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Objects do not speak. In rare circumstances, they appear to speak, in tones our ears are not trained to recognize. These apparent attempts at communication, the apparent tonal exchanges, are understood as “sound.”

Cell phones do not speak. But the manual input that took place the night before, the scrolling and pressing of 6:00 am, empowers it with an apparent voice. 6:00 am hit, so the hand-held device spoke, apparently. Incessantly. The repetition of a singular tone, so perfectly spaced yet alarmingly disorienting, triggers a host of other sounds – rustling sheets, creaking springs, groaning mouths.

Coffee does not speak. But the brewing process gives it a tongue, or tongues, fuming along with every ounce of vapor. The kettle hisses lightly, its lid rattles unevenly, to no particular pattern. The grinder is more unforgiving; you will not miss that voice. Even more so than the alarm, the Burr grinder penetrates the solemn morning kitchen like a freight train. Perhaps the most delicate of sounds is birthed when the fresh grinds bloom, in the womb-like cone filter, rising steadily but in no hurry. As the bloom dies down, like a deflating souffle, its bubbles burst, and the vapors that say “hey, this is coffee” permeate the several cubic feet of airspace surrounding its deflation.

Subway stations do not speak. But the unforgiving ticking of the internal clock resuscitates the concrete blocks and steel rails that make up these underground Batman caves. Up and down the escalators, on the “fast” lane on the left, shoes and pumps click sporadically, hurriedly. Eyes dart to and fro, wrist watch to cell phone, back to wrist watch. Coughs here and there, chatter elsewhere. Central Command blurts out something over the speaker, only to be buried in the business of busy-ness. From afar the tunnel illuminates, the train announcing its arrival with a not-so-authoritative honk. Again, the doors fail to shut on the first try. Bells go off, and the doors re-open, re-close, re-open. Hear the eyes roll. Newspapers rustle, and someone’s Beats headphones blast beats that sound like that other song with beats. Phones ring, “I’m on the metro, I might lose….” Lost. Doors closing.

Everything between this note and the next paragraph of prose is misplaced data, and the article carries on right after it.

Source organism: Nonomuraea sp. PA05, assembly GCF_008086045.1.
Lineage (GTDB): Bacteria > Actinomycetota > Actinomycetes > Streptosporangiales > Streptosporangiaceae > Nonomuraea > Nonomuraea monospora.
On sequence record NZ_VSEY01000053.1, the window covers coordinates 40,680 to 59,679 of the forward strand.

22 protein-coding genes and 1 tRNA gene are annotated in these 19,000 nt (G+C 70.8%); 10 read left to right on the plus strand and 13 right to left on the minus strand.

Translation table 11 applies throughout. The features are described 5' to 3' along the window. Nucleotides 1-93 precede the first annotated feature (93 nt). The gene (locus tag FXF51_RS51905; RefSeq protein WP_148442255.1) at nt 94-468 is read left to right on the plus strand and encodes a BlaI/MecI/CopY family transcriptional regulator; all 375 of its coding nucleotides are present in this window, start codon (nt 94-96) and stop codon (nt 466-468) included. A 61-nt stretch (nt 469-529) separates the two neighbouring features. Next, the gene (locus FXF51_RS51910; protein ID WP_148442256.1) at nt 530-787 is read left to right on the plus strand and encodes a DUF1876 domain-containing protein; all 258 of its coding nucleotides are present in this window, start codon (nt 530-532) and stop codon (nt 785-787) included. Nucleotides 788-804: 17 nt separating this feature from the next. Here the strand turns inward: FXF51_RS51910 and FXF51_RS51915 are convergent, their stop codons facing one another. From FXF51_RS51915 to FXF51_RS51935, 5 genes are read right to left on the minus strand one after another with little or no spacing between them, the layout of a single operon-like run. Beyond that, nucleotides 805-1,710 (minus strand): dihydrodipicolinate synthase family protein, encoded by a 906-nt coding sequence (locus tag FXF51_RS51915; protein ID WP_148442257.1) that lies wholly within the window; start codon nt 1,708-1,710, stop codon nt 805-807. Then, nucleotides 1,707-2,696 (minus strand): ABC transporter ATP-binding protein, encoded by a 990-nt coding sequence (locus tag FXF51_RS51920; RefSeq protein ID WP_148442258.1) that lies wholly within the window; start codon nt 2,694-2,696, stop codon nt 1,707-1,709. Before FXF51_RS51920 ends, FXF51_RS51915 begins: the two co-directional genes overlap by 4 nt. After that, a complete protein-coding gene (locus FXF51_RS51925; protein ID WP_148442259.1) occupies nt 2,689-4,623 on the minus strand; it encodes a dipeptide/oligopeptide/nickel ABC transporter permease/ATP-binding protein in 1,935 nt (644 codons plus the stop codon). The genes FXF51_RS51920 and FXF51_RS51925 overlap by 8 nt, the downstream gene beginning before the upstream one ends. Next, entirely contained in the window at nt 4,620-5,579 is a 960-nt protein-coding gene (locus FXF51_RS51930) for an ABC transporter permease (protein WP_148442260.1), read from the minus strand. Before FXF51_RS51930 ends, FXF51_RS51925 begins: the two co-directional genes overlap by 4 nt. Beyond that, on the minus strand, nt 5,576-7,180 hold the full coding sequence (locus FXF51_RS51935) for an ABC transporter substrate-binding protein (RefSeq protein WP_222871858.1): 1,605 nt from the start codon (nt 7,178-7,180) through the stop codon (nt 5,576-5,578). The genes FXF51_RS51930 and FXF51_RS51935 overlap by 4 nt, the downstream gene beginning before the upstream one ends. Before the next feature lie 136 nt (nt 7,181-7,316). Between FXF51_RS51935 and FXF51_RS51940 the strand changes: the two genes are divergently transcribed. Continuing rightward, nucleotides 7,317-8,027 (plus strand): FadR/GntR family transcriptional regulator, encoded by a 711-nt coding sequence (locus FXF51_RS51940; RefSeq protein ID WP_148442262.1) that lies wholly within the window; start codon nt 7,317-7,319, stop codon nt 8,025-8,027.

Sidewalks do not speak. But the season tickles it just enough to evoke giggles and sighs. Summer comes, and the sizzling summer sun beats down on K Street. Old partners and young associates, seated outdoors in the one of many kitschy cafes and bars, chatter about and clank wine glasses. Autumn comes, and the orange and golden brown leaves lightly tap the sidewalks at the end of their descent. Visiting winds roar through the fallen, twirling them left and right, choreographing their every move, conducting their every sound. The chatter and wine glasses are no more, as if the winds have hushed them indoors, muting them from the sidewalks. Winter comes, and the leaf chimes are no more. The visiting winds sound empty, their howls become prolonged symphonies with no interludes or arias to speak of. The shoes and pumps, the clicking of heel to cement, accelerate and become sharp staccatos. It’s cold. Spring comes, and, well, spring comes. Alas, through all this, one sound fails to change. The lone saxophonist at the subway station continues his hymns, wrong notes and rhythm and all.

Offices do not speak. But the paycheck is the meth that powers the addiction, and more meth. Keyboards click, stop, and click. Outlook chimes, and more Outlook chimes. The printer sounds like it has a cough. The stapler has a weird soothing effect, but it has more to do with the physical motion of stapling than with the sound. Debbie, please come to the front desk. Debbie, please come to the front desk. Another motorcade. One, two, too many motorcycles, cop car, cop car, Suburbans, two more; is it Obama? Who gives, the siren is just as annoying. Outlook chimes. Printer coughs. Knock on the door. Keyboard clicks. More Outlook chimes. Damn, Bill Gates.

People speak.

From daybreak, people enable objects to speak, apparently. People empower objects with voices, apparently. Immersed in sound, people decline to differentiate sound from noise, floating along with their alarms, their grinders, their subway trains, their Outlook chimes. Immersed in noise, people cannot differentiate sound from sound; everything is the same, repetitive. Immersed yet unaware, unwilling. Unable.

But sound is here.

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